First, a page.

- Emma Simmonds
- 1 November 2021
Rebecca Hall's directorial debut is a provocative and visually impactful study of racial identity
Actress Rebecca Hall makes her mark on the filmmaking map with a personal and formally audacious tale of shame, secrecy and racial tension, which follows two fascinating females as they rekindle their deliciously strange relationship. Based on Nella Larsen's 1929 novel with a screenplay by Hall herself, it delves into the titular phenomenon, which saw light-skinned African-Americans attempt to 'pass' for white, following two childhood friends who meet as adults only to find their paths have dramatically diverged.
Set in prohibition-era New York City, it stars Tessa Thompson as Irene, the biracial well-to-do wife of African-American doctor Brian (André Holland), who lives in a smart Harlem townhouse. We see her passing for white in a toyshop at the outset, peering nervously from beneath the brim of her glamorous hat. When she spots an old schoolfriend, Clare (Ruth Negga), doing the same but with a great deal more confidence at a fancy hotel a mutual obsession is born, with the women both beguiled and repelled by each other's choices and forced to examine their own sense of self, with discomforting results. The now-blonde Clare has taken passing to the extreme, trading Black for white society entirely, with her racist husband John (Alexander Skarsgård) unaware of her true ethnicity. Forcing her way into Irene and Brian's life, Clare dives back into Black culture with reckless abandon.
Given the optics of a white writer-director taking on such a sensitive subject and adapting an important Black work, it's worth saying that Hall's mother is the American opera singer Maria Ewing, who is of African-American and Native American ancestry through her father, and Hall has spoken of the specific relevance of her grandfather's story here. Going bold from the off, Hall's first film has been shot by cinematographer Eduard Grau (A Single Man) in rather striking and expressive black and white, with the cast emulating the more breathy and melodramatic acting style of early Hollywood. Such elements work well with the themes; the latter adding extra layers of performance and artifice and the former allowing the actresses to pass in scenes which emphasise the blinding whiteness and exclusivity of Caucasian neighbourhoods. It's also been filmed in a reduced 4:3 aspect ratio, imprisoning its characters both in the frame and their predicament and once again evoking the cinema of the era.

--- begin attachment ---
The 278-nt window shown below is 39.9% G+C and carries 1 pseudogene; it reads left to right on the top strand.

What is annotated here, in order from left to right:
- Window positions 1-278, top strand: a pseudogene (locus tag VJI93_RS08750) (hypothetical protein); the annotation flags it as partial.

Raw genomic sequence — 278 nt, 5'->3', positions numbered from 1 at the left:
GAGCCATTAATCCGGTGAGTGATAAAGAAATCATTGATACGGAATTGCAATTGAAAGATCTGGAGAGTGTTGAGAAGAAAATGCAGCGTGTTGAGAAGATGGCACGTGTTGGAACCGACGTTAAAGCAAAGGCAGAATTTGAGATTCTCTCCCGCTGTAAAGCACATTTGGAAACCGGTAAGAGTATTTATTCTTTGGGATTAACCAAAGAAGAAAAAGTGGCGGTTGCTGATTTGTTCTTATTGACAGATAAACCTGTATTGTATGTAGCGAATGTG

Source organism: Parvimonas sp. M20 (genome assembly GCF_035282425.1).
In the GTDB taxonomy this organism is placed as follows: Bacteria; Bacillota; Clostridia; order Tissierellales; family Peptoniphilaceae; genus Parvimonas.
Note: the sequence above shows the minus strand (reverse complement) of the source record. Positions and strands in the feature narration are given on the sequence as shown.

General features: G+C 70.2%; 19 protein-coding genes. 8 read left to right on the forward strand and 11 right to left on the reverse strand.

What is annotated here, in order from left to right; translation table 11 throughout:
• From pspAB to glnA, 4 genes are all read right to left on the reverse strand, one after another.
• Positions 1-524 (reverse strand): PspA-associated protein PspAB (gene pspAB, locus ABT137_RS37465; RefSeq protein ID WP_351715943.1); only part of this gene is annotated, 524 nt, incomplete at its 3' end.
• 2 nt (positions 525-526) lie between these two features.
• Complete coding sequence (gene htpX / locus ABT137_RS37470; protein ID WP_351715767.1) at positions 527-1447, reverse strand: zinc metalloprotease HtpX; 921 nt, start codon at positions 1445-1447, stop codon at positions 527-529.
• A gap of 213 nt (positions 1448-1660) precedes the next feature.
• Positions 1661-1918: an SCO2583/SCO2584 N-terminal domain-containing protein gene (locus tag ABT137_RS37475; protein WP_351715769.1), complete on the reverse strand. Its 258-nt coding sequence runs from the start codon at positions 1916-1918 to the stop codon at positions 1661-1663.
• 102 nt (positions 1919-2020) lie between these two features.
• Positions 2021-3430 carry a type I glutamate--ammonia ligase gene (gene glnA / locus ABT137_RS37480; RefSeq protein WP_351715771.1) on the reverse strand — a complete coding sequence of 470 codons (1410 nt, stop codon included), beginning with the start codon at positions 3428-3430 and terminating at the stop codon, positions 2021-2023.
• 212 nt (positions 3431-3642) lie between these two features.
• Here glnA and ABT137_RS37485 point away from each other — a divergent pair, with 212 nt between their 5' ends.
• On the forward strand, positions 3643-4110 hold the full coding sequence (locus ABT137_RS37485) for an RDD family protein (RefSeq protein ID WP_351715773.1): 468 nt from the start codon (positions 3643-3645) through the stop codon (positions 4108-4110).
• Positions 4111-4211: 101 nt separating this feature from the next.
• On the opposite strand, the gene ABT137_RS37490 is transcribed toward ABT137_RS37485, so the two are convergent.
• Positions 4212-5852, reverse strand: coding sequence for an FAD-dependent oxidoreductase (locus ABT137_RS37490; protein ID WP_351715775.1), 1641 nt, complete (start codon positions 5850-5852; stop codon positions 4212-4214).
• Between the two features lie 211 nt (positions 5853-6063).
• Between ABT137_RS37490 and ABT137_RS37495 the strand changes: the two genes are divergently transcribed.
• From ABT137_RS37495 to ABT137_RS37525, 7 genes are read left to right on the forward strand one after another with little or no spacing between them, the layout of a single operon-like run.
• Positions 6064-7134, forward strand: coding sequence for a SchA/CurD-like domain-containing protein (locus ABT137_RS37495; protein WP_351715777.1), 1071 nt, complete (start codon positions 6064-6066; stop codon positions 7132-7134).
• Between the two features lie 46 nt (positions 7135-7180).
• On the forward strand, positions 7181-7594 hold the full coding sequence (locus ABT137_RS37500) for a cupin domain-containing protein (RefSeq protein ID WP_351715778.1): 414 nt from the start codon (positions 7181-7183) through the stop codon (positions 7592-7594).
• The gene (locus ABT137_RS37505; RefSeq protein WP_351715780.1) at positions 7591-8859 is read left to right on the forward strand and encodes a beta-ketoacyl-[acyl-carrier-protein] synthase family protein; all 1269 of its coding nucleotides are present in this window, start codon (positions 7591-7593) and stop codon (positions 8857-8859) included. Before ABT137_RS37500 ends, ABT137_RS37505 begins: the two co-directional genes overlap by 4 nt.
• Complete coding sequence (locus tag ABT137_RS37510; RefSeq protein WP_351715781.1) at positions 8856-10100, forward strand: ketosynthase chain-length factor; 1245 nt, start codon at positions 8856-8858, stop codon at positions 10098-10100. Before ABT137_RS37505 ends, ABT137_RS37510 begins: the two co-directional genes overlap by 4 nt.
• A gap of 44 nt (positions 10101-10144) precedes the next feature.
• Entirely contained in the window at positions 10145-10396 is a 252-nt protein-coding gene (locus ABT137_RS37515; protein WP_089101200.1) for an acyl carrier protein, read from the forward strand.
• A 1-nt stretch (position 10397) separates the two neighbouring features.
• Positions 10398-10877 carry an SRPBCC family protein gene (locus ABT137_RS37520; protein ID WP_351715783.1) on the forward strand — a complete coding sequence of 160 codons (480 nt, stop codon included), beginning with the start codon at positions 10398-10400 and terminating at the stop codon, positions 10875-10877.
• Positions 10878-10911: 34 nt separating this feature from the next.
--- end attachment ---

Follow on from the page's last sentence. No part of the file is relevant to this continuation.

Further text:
Bearing in mind the distancing effect of such hyper-stylisation, whether this allows for a full emotional exploration of the material is up for debate; Passing feels more successful intellectually and no doubt some of the decision-making can be a little on the nose – the use of snowfall in the film's closing scenes for example. But Hall has presented the material in refreshingly knotty and visually impactful fashion and these complicated women are beautifully brought to life by the actresses in question, with their semi-sexual and destructive dynamic absolutely mesmerising to behold.
Available to watch in cinemas from Friday 29 October and on Netflix from Wednesday 10 November.